Even on Bolsonaro’s present Republic Day visit to India, the two countries will take the opportunity to deepen ties. Brazil and India are going to conclude 15 agreements across several sectors including energy, farm and defence sectors. The increased stress on co-operation is likely to lay down a strong foundation for future bilateral relations.
Not only economic co-operation, but the ambitions of the two countries to secure a permanent seat at the United Nations Security Council (UNSC) are also a factor that pushes the two countries closer.
Both the countries support each other’s claim to a permanent seat at the powerful global body and also agree in their demands for greater democratisation of the UNSC, giving it a representative character.
The Modi government seems to have realised the importance of its relations with Brazil. What it also realises is the fact that the present dispensation offers a great opportunity to lay down the groundwork for closer ties and greater co-operation.
As stated earlier, Bolsonaro’s far-right, anti-China image goes in India’s favour. Beijing has been trying to extend its influence in the Latin American region especially in Brazil, but Bolsonaro’s victory had come as a huge setback to the Dragon’s ambitions.
Bolsonaro’s anti-China stand is no secret and was at display even during his Presidential campaign in 2018 when he portrayed China as a predator looking to dominate key sectors of the Brazilian economy. Hitting out at China, he had said, “The Chinese are not buying in Brazil. They are buying Brazil.”
After coming into power, Bolsonaro has adopted a more conciliatory tone since coming to power. China, meanwhile, remains deeply interested in Latin America and Brazil is still the largest trading partner of China. However, India would still be looking to leverage Bolsonaro’s perceived anti-China stance.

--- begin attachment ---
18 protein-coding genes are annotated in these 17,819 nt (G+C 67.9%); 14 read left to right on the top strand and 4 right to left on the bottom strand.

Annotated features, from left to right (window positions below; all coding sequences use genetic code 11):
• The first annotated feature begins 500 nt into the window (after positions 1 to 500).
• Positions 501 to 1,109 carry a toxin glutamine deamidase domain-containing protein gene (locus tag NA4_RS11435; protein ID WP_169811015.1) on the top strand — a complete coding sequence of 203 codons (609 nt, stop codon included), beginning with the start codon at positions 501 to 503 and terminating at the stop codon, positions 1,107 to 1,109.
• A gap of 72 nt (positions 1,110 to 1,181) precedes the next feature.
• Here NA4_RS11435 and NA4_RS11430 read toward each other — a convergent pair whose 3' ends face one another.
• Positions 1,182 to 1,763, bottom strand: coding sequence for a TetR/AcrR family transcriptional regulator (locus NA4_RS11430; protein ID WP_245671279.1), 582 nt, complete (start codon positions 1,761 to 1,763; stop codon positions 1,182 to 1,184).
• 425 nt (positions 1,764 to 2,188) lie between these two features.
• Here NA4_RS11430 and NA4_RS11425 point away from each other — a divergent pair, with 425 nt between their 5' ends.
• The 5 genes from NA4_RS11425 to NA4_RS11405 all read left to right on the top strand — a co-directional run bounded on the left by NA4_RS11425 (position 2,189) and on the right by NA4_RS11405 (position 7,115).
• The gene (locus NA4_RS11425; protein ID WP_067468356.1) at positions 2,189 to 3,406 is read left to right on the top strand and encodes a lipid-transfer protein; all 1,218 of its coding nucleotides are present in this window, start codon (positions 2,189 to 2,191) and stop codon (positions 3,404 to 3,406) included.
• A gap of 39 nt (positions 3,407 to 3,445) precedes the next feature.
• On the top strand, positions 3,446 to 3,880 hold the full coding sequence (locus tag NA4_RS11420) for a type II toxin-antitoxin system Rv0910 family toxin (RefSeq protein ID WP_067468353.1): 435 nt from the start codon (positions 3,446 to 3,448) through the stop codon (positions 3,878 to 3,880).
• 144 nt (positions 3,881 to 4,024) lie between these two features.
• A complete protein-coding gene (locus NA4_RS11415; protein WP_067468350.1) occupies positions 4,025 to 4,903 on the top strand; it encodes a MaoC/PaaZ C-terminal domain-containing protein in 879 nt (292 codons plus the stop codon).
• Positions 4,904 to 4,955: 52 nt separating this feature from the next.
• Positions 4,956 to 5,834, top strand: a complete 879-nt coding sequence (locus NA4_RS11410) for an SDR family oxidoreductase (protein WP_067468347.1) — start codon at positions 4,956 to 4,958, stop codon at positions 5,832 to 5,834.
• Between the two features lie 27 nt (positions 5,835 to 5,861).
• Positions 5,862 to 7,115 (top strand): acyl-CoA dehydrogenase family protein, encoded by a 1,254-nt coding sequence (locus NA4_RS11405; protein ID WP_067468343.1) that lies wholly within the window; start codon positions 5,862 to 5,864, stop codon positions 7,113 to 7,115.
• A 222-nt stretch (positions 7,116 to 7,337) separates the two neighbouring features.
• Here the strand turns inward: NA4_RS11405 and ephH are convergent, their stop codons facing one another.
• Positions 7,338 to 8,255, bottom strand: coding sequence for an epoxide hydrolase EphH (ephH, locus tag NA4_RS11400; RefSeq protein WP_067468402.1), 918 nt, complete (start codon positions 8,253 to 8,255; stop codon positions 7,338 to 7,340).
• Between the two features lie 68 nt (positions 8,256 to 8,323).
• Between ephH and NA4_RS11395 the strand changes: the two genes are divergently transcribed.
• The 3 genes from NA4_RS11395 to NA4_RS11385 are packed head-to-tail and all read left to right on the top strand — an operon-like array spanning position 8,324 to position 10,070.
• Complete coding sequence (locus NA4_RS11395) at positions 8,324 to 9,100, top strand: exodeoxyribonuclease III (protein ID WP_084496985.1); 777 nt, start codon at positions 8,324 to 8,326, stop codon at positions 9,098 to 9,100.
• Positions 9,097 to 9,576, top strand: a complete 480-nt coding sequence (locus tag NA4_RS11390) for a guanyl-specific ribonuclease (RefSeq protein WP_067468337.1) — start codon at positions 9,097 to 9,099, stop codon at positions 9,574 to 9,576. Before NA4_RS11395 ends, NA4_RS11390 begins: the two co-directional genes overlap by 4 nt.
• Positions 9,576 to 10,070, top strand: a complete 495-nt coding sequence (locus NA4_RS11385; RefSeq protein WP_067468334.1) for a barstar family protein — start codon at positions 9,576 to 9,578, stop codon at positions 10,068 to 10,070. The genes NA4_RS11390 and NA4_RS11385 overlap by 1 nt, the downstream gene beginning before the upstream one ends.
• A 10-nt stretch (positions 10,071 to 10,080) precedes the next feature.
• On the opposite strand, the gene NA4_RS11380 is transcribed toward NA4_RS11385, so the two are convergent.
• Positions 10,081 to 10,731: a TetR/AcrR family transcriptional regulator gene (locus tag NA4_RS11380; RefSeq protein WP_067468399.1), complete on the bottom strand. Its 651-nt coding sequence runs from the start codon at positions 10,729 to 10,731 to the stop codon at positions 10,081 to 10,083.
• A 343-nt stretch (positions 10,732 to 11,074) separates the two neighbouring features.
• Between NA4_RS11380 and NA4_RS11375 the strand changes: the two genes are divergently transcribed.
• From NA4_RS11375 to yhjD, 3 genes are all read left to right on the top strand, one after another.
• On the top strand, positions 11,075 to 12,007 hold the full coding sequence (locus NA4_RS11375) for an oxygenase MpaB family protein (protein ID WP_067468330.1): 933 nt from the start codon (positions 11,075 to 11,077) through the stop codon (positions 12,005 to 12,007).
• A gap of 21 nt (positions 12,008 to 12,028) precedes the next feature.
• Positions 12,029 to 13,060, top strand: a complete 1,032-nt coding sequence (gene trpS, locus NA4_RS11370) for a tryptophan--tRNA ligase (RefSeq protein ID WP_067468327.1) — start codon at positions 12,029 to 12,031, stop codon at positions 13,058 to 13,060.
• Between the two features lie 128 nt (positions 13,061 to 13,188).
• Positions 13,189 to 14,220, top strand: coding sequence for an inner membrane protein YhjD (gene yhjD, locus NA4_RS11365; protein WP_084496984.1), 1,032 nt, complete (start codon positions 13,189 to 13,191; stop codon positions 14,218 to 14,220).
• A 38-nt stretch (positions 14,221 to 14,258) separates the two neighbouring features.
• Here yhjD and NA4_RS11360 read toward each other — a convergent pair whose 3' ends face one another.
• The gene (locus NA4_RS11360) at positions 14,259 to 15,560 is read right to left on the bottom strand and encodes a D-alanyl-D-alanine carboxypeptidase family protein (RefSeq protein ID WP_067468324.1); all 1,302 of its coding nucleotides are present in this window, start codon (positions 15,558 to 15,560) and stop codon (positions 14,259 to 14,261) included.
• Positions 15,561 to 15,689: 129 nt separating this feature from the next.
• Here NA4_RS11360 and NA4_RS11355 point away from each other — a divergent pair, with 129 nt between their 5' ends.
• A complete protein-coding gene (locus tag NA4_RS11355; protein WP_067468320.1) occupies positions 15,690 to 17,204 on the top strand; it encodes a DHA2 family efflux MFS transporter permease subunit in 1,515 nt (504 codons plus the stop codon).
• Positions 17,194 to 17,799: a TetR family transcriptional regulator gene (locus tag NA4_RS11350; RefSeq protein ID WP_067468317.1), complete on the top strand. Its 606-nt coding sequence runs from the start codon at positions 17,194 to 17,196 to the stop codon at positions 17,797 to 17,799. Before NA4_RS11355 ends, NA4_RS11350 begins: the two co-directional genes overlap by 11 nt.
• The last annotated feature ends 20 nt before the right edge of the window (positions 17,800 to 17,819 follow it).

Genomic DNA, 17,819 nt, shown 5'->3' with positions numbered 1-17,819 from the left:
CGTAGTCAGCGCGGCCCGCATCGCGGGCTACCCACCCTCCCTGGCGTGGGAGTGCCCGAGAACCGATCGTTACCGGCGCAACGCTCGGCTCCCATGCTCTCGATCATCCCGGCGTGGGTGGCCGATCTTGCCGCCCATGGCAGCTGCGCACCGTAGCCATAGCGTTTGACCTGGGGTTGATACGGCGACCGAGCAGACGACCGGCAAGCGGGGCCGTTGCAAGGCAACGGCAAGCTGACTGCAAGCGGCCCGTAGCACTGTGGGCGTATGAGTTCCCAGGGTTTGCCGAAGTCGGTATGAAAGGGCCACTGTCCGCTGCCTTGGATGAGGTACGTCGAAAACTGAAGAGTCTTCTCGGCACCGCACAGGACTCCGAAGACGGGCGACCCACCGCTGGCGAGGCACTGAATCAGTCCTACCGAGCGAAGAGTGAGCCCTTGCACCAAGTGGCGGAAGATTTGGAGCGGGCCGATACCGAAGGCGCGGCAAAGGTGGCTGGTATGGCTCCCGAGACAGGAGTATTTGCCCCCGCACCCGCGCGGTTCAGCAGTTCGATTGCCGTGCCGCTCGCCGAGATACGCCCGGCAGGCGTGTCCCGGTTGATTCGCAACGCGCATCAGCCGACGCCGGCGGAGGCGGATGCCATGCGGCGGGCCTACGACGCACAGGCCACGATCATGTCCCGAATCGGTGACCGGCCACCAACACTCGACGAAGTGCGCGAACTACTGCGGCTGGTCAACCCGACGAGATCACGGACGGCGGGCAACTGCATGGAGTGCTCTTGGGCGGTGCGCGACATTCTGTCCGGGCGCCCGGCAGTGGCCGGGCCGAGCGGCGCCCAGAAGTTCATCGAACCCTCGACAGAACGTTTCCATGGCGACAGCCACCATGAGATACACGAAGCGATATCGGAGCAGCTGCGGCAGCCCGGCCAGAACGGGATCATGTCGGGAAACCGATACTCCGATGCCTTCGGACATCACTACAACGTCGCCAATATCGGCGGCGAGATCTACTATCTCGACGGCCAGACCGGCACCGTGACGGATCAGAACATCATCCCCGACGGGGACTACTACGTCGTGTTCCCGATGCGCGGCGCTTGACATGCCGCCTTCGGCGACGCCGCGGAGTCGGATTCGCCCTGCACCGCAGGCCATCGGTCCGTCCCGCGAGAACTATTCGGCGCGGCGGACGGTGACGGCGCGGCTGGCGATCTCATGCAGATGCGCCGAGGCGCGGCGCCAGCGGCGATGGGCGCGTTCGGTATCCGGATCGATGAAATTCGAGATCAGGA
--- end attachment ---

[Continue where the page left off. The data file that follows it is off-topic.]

India cannot afford to ignore Latin America, especially in the context of US-China trade tensions. Amid the ongoing trade war with the US, China has been looking to boost trade relations with the Latin American countries. In July last year, the Chinese Foreign Minister Wang Yi had visited Brazil and other Latin American countries. In the backdrop of the US-China trade war, Latin America has thus come to occupy renewed significance.
Brazil is the biggest power Bloc in the region, and if India wants to counter China’s attempts to expand its investments in the region, closer ties and co-operation with Brazil is a must. Bolsonaro might have adopted a conciliatory tone, but New Delhi won’t find a better and more ideologically aligned Brazilian President to deal with.
Bolsonaro is extremely popular in Brazil and despite the Amazon fires and the disapproval of indigenous people for him, he continues to be popular as he is goth oriented and is determined to get the Brazilian economy back on track.
PM Modi has thus made a very good move by inviting Jair Bolsonaro as the Republic Day Chief Guest. While the most immediate consequence would be to bolster Indo-Brazilian ties, it also clearly tantamounts to New Delhi exploring Latin America, a region that India has never ventured into considerably.